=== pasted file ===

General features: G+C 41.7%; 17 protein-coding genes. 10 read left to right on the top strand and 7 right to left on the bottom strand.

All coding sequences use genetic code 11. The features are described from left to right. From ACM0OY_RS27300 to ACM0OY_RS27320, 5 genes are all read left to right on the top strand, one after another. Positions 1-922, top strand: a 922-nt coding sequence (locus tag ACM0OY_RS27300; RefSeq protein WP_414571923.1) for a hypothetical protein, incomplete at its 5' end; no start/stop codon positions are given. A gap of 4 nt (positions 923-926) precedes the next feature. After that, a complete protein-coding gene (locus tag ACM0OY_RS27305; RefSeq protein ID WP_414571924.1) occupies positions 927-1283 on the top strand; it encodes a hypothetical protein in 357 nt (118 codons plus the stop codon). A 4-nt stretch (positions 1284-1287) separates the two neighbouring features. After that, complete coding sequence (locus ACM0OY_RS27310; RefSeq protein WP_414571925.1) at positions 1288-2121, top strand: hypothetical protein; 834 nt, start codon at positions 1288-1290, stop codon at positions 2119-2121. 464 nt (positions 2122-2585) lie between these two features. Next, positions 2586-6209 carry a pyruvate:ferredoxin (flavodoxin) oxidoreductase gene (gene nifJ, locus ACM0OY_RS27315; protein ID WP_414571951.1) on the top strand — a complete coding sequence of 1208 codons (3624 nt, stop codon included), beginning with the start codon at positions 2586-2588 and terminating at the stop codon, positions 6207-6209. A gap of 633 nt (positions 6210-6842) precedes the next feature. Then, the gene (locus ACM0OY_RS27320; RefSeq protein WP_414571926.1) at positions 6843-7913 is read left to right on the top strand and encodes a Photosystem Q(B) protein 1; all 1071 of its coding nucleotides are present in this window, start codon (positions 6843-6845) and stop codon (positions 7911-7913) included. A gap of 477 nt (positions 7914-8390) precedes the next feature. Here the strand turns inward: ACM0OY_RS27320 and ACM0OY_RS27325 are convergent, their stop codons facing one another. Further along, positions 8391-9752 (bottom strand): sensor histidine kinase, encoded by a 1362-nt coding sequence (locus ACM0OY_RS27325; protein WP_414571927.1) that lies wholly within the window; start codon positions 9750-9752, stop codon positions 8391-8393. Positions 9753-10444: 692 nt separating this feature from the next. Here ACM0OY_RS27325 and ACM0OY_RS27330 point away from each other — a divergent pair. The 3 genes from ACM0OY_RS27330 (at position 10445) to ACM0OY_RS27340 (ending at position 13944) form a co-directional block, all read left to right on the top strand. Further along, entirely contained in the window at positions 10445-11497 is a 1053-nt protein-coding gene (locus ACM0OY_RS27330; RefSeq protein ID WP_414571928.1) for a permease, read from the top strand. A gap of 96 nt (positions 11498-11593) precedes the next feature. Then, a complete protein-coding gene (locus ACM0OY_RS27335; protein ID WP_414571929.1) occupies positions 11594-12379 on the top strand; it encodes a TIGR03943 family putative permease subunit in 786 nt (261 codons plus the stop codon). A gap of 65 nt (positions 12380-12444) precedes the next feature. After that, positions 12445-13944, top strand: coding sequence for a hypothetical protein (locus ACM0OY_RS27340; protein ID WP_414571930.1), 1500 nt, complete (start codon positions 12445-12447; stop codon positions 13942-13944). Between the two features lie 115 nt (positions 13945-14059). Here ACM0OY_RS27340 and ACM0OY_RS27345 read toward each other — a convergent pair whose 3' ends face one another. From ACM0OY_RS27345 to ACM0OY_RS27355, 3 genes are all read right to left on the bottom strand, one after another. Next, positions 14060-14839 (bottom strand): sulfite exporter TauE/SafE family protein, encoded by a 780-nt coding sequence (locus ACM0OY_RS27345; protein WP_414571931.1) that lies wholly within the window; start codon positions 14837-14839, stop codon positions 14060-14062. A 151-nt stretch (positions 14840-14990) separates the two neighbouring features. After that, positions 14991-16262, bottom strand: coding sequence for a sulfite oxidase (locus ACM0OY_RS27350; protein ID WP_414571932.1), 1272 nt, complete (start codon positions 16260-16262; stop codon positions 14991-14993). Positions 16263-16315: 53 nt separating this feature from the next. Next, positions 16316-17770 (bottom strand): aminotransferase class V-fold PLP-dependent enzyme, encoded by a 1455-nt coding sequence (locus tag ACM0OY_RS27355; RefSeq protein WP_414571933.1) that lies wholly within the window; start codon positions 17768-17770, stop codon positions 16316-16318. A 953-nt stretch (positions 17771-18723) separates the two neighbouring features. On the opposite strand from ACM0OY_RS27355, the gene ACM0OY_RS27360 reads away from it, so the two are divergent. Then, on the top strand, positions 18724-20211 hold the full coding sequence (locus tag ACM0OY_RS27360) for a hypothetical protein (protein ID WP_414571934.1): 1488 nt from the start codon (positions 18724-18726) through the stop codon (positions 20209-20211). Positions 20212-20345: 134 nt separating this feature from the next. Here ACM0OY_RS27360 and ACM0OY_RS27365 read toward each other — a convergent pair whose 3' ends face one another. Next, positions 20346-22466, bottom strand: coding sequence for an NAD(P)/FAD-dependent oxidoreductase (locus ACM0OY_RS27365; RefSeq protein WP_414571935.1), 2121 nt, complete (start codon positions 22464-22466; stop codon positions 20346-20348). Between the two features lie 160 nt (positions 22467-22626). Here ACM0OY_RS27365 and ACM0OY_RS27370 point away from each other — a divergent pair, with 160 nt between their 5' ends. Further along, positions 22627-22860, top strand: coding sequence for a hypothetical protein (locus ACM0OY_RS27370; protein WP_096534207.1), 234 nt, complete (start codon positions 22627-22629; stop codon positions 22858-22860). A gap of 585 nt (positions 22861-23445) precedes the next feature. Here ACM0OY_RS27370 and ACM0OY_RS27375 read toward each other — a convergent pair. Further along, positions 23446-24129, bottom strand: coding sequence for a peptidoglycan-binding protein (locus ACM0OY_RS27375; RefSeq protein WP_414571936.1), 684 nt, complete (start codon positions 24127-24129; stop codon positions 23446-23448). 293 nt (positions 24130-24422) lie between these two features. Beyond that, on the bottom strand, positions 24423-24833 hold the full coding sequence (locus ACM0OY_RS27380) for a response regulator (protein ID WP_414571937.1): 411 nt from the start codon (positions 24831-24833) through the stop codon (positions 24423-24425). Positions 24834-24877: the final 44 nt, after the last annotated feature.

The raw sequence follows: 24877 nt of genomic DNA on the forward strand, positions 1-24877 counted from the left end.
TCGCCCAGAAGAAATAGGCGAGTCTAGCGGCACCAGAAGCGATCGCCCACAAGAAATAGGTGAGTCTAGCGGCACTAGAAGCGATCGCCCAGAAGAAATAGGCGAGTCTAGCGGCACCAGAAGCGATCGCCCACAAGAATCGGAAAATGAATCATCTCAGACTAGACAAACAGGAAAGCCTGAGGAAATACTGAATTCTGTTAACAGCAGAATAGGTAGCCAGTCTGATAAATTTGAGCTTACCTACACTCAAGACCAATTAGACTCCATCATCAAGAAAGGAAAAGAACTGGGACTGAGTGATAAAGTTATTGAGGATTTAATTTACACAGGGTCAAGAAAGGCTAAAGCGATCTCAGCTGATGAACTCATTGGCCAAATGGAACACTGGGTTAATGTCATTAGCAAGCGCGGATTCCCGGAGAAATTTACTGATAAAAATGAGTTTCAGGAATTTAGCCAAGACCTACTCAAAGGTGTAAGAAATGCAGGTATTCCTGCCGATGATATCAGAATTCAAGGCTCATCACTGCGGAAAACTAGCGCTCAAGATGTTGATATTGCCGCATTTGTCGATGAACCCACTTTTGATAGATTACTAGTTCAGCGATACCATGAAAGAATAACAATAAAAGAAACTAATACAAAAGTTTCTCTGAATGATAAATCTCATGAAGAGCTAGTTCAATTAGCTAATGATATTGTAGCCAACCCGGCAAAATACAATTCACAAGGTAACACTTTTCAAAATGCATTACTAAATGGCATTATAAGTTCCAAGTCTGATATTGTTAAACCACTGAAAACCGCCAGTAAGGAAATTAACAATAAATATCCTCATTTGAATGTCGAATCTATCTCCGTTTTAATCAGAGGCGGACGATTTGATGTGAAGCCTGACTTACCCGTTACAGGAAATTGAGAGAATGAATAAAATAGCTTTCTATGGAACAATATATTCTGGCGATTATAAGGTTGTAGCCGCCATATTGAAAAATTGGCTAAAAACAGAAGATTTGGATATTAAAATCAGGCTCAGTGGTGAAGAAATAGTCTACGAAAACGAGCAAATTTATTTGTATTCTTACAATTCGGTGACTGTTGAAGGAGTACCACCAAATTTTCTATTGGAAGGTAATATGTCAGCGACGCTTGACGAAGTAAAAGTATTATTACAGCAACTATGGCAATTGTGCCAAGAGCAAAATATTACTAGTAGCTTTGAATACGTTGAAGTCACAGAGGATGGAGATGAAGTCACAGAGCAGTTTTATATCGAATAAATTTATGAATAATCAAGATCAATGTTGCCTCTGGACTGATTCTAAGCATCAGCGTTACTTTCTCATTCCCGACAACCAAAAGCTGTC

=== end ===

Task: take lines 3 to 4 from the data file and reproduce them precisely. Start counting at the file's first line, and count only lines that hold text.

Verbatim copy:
The raw sequence follows: 24877 nt of genomic DNA on the forward strand, positions 1-24877 counted from the left end.
TCGCCCAGAAGAAATAGGCGAGTCTAGCGGCACCAGAAGCGATCGCCCACAAGAAATAGGTGAGTCTAGCGGCACTAGAAGCGATCGCCCAGAAGAAATAGGCGAGTCTAGCGGCACCAGAAGCGATCGCCCACAAGAATCGGAAAATGAATCATCTCAGACTAGACAAACAGGAAAGCCTGAGGAAATACTGAATTCTGTTAACAGCAGAATAGGTAGCCAGTCTGATAAATTTGAGCTTACCTACACTCAAGACCAATTAGACTCCATCATCAAGAAAGGAAAAGAACTGGGACTGAGTGATAAAGTTATTGAGGATTTAATTTACACAGGGTCAAGAAAGGCTAAAGCGATCTCAGCTGATGAACTCATTGGCCAAATGGAACACTGGGTTAATGTCATTAGCAAGCGCGGATTCCCGGAGAAATTTACTGATAAAAATGAGTTTCAGGAATTTAGCCAAGACCTACTCAAAGGTGTAAGAAATGCAGGTATTCCTGCCGATGATATCAGAATTCAAGGCTCATCACTGCGGAAAACTAGCGCTCAAGATGTTGATATTGCCGCATTTGTCGATGAACCCACTTTTGATAGATTACTAGTTCAGCGATACCATGAAAGAATAACAATAAAAGAAACTAATACAAAAGTTTCTCTGAATGATAAATCTCATGAAGAGCTAGTTCAATTAGCTAATGATATTGTAGCCAACCCGGCAAAATACAATTCACAAGGTAACACTTTTCAAAATGCATTACTAAATGGCATTATAAGTTCCAAGTCTGATATTGTTAAACCACTGAAAACCGCCAGTAAGGAAATTAACAATAAATATCCTCATTTGAATGTCGAATCTATCTCCGTTTTAATCAGAGGCGGACGATTTGATGTGAAGCCTGACTTACCCGTTACAGGAAATTGAGAGAATGAATAAAATAGCTTTCTATGGAACAATATATTCTGGCGATTATAAGGTTGTAGCCGCCATATTGAAAAATTGGCTAAAAACAGAAGATTTGGATATTAAAATCAGGCTCAGTGGTGAAGAAATAGTCTACGAAAACGAGCAAATTTATTTGTATTCTTACAATTCGGTGACTGTTGAAGGAGTACCACCAAATTTTCTATTGGAAGGTAATATGTCAGCGACGCTTGACGAAGTAAAAGTATTATTACAGCAACTATGGCAATTGTGCCAAGAGCAAAATATTACTAGTAGCTTTGAATACGTTGAAGTCACAGAGGATGGAGATGAAGTCACAGAGCAGTTTTATATCGAATAAATTTATGAATAATCAAGATCAATGTTGCCTCTGGACTGATTCTAAGCATCAGCGTTACTTTCTCATTCCCGACAACCAAAAGCTGTC